Newton’s third law says that forces come in equal and opposite pairs. This means that when air exerts lift on an airplane, the airplane also exerts a downward force on the air. This is clear in the image above, which shows a an A380 prototype launched through a wall of smoke. When the model passes, air is pushed downward. The finite size of the wings also generates dramatic wingtip vortices. The high pressure air on the underside of the wings tries to slip around the wingtip to the upper surface, where the local pressure is low. This generates the spiraling vortices, which can be a significant hazard to other nearby aircraft. They are also detrimental to the airplane’s lift because they reduce the downwash of air. Most commercial aircraft today mitigate these effects using winglets which weaken the vortices’ effects. (Image credit: Nat. Geo./BBC2)


Wingtip vortices are the result of high-pressure air from beneath a wing sneaking around the end of the wing to the low-pressure area on top. They trail for long distances behind aircraft, and are, most of the time, an invisible hazard for other aircraft. If you’ve ever sat in a line of airplanes waiting to take off and wondered why there is so much time between subsequent take-offs, wingtip vortices are the answer. The larger a plane, the stronger its vortices are and the greater their effect on a smaller craft. Much of the time between planes taking off (or landing) is to allow the vortices to dissipate so that subsequent aircraft don’t encounter the wake turbulence of their predecessor. Crossing the wake of another plane can cause an unexpected roll that pilots may not be able to safely correct, a factor that’s contributed to major crashes in the past. (Image credits: flugsnug, source video; submitted by entropy-perturbation)

Smoke released from the end of a test blade shows the helical pattern of a tip vortex from a horizontal-axis wind turbine. Like airplane wings, wind turbine blades generate a vortex in their wake, and the vortices from each blade can interact downstream as seen in this video. These intricate wakes complicate wind turbine placement for wind farms. A turbine located downstream of one of its fellows not only has a decreased power output but also has higher fatigue loads than the upstream neighbor. In other words, the downstream turbine produces less power and will wear out sooner. Researchers visualize, measure, and simulate turbine wakes and their interactions to find ways of maximizing the wind power generated. (Photo credit: National Renewable Energy Laboratory)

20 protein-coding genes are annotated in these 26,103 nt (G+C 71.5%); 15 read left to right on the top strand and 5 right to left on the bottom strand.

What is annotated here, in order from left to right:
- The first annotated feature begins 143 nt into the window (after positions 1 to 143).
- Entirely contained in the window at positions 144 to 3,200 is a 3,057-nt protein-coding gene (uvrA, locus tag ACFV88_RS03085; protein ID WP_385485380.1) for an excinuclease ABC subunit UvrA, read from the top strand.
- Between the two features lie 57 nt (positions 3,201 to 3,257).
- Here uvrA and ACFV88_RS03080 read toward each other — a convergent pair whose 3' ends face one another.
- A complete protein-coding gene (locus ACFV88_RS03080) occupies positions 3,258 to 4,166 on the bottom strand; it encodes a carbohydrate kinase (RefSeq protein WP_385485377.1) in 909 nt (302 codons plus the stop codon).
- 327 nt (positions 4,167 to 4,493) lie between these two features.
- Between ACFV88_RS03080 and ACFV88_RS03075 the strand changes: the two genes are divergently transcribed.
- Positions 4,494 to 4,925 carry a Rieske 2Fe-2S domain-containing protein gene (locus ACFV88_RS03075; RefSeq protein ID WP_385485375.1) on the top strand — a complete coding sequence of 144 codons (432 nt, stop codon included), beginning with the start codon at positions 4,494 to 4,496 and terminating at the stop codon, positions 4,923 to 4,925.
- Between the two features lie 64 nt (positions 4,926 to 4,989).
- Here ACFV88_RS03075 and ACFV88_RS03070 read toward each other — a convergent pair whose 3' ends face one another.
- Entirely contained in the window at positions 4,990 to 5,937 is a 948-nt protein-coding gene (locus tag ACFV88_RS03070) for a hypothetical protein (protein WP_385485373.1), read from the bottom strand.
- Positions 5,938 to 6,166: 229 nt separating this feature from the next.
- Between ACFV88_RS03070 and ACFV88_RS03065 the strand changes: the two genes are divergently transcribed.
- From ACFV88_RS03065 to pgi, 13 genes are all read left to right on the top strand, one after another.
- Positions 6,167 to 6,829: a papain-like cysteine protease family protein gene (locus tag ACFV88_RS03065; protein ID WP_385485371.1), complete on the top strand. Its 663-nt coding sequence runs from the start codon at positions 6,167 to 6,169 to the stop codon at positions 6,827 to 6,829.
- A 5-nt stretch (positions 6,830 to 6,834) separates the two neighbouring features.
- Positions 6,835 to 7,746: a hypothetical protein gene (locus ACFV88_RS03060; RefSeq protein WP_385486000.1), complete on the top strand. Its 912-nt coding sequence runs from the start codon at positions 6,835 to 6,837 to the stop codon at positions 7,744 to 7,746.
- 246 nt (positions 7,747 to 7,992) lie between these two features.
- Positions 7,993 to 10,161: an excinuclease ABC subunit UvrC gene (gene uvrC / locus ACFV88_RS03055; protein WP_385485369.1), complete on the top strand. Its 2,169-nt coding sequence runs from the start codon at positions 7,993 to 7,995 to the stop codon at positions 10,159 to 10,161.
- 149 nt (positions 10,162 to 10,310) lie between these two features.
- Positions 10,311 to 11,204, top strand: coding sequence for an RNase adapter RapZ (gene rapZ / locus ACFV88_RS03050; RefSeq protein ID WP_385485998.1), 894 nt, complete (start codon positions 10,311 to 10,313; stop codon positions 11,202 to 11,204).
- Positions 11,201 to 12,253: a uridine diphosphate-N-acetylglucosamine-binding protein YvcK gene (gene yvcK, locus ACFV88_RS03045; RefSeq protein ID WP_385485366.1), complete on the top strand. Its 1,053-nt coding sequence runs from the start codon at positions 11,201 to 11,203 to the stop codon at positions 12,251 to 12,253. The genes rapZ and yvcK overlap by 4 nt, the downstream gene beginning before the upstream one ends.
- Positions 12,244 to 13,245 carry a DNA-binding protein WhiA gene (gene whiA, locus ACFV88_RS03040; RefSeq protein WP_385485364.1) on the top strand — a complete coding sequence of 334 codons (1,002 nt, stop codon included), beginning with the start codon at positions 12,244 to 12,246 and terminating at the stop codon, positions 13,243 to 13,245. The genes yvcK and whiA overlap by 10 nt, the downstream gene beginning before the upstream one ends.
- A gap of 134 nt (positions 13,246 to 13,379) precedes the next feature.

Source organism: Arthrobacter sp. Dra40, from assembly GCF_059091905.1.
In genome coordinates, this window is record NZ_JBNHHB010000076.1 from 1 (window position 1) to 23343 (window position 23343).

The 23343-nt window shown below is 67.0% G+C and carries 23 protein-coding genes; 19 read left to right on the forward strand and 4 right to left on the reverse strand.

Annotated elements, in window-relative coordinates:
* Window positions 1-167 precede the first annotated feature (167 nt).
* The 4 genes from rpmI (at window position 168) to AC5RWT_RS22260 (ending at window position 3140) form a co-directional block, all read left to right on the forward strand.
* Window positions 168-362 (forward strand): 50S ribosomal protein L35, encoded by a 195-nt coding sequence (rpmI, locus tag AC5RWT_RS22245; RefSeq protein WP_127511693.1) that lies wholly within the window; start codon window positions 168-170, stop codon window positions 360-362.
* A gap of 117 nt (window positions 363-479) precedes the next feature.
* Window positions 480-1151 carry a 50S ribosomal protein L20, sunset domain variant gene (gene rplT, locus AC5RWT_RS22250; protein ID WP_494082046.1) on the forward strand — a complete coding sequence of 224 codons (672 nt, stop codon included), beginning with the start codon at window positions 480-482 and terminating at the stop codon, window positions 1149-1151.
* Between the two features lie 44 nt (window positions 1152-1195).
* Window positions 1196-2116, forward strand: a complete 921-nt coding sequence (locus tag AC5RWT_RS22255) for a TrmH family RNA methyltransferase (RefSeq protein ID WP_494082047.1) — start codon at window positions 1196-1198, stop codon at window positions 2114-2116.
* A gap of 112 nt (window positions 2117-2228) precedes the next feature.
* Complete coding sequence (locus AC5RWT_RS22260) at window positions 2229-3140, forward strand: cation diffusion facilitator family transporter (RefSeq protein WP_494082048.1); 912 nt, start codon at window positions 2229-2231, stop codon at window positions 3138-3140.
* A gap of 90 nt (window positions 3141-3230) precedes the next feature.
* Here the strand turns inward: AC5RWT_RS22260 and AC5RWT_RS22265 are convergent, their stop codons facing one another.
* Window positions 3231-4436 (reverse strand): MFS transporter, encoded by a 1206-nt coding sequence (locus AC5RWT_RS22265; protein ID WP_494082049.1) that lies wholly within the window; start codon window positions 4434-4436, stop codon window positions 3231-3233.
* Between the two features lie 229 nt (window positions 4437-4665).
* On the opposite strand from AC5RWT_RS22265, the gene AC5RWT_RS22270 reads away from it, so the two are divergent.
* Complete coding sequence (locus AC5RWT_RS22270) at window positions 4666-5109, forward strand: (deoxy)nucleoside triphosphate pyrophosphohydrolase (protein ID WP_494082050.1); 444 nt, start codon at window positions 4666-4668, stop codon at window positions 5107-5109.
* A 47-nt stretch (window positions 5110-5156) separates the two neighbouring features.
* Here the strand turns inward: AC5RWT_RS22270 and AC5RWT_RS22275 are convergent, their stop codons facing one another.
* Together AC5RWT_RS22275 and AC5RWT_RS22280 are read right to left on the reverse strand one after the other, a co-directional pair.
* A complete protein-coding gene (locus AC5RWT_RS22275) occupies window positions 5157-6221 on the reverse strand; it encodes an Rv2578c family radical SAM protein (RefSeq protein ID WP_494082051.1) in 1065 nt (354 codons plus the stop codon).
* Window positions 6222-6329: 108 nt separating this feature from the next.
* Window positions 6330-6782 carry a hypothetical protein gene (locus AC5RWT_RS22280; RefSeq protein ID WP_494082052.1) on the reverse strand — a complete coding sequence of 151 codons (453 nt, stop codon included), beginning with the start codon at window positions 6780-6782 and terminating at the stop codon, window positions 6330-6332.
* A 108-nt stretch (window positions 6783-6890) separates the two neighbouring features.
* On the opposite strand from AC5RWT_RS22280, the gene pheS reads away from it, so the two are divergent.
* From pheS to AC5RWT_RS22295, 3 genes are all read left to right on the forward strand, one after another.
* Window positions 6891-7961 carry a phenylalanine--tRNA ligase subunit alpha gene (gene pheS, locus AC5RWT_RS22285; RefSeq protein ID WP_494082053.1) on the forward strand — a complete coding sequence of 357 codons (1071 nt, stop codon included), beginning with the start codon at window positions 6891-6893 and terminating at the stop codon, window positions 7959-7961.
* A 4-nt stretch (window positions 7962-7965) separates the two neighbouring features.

Reader tvargo writes:

First off… love your blog! I know very little about physics, but love reading about it. Could you potentially explain what the little upturned ends of wings do? looking on wikipedia is see this: “There are several types of wingtip devices, and although they function in different manners, the intended effect is always to reduce the aircraft’s drag by partial recovery of the tip vortex energy.” huh?

Thanks! That’s a great question. Winglets are very common, especially on commercial airliners. To understand what they do, it’s helpful to first think about a winglet-less airplane wing. Each section of the wing produces lift. For a uniform, infinite wing, the lift produced at each spanwise location would be the same. In reality, though, wings are finite and wingtip vortices at their ends distort the flow. The vortices’ upward flow around the ends of the wing reduces the lift produced at the wing’s outermost sections, making the finite wing less efficient (though obviously more practical) than an infinite wing.

Adding a winglet modifies the end conditions, both by redirecting the wingtip vortices away from the underside of the wing and by reducing the strength of the vortex. Both actions cause the winglet-equipped wing to produce more lift near the outboard ends than a wing without winglets. 

But why, you might ask, does the Wikipedia explanation talk about reducing drag? Since a finite wing produces less lift than an infinite one, finite wings must be flown at a higher angle of attack to produce equivalent lift. Increasing the angle of attack also increases drag on the wing. (If you’ve ever stuck a tilted hand out a car window at speed, then you’re familiar with this effect.) Because the winglet recovers some of the lift that would otherwise be lost, it allows the wing to be flown at a lower angle of attack, thereby reducing the drag. Thus, overall, adding winglets improves a wing’s efficiency. (Photo credit: C. Castro)